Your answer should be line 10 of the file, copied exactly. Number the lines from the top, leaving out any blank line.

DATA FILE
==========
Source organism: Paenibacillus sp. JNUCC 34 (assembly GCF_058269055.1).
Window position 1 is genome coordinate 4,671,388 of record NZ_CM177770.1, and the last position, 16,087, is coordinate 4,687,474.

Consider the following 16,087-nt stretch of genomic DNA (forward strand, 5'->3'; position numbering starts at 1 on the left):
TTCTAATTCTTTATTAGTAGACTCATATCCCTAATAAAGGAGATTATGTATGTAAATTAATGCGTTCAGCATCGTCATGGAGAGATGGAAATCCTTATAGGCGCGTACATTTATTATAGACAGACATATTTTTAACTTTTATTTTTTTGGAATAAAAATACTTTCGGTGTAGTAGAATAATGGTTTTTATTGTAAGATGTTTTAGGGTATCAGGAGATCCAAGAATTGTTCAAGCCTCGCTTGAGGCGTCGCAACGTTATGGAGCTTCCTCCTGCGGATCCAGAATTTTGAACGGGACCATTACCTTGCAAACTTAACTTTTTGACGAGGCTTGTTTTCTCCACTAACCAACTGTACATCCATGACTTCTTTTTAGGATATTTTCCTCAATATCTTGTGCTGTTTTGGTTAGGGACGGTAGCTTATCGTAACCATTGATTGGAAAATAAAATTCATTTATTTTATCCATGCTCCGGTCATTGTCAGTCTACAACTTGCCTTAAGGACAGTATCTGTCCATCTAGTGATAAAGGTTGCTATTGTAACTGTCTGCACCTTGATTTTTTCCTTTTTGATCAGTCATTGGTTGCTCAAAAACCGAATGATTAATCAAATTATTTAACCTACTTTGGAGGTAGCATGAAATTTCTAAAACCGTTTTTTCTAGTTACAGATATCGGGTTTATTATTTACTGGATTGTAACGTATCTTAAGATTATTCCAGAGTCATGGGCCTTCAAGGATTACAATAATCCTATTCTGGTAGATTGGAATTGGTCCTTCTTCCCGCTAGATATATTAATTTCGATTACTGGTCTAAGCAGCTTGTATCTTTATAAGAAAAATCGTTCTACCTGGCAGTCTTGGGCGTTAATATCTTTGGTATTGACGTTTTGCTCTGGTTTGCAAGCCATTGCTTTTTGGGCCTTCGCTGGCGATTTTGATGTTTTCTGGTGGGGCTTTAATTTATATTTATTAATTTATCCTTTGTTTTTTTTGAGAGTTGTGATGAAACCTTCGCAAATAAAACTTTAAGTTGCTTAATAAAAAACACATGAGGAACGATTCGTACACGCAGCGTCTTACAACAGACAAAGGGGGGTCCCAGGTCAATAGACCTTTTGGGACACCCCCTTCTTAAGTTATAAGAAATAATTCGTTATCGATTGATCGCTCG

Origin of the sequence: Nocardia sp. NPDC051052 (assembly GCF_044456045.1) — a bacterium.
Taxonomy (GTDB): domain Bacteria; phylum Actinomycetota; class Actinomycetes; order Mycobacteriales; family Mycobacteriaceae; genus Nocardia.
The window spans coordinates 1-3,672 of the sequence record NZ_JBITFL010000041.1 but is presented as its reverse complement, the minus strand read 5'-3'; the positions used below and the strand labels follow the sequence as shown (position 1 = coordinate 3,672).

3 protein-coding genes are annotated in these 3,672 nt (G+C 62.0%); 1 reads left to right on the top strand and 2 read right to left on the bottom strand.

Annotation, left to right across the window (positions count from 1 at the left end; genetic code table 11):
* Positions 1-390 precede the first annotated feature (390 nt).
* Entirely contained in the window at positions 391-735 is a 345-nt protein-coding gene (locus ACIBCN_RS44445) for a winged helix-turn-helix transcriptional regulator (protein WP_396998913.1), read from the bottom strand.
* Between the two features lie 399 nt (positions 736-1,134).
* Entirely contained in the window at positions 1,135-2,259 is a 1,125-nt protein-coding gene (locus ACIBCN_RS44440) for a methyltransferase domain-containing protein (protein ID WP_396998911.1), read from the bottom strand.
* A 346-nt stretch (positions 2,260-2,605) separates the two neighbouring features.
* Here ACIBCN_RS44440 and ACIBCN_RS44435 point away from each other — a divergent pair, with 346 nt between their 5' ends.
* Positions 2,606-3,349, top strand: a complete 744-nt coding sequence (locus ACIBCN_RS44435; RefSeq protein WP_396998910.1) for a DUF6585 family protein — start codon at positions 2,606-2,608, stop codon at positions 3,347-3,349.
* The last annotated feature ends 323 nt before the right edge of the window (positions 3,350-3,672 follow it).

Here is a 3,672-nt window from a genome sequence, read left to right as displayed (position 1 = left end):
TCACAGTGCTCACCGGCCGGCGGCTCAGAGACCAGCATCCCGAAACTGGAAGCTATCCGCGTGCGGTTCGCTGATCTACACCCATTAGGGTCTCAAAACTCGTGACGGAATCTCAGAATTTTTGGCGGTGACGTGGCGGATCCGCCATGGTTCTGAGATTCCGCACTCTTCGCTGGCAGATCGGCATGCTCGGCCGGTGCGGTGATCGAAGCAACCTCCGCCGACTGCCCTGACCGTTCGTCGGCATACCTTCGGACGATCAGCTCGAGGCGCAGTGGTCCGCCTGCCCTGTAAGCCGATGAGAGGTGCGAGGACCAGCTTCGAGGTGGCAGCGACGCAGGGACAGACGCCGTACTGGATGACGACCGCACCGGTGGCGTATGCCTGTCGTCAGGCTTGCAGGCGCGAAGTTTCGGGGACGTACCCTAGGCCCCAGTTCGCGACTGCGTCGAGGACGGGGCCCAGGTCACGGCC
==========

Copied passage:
* Positions 1-390 precede the first annotated feature (390 nt).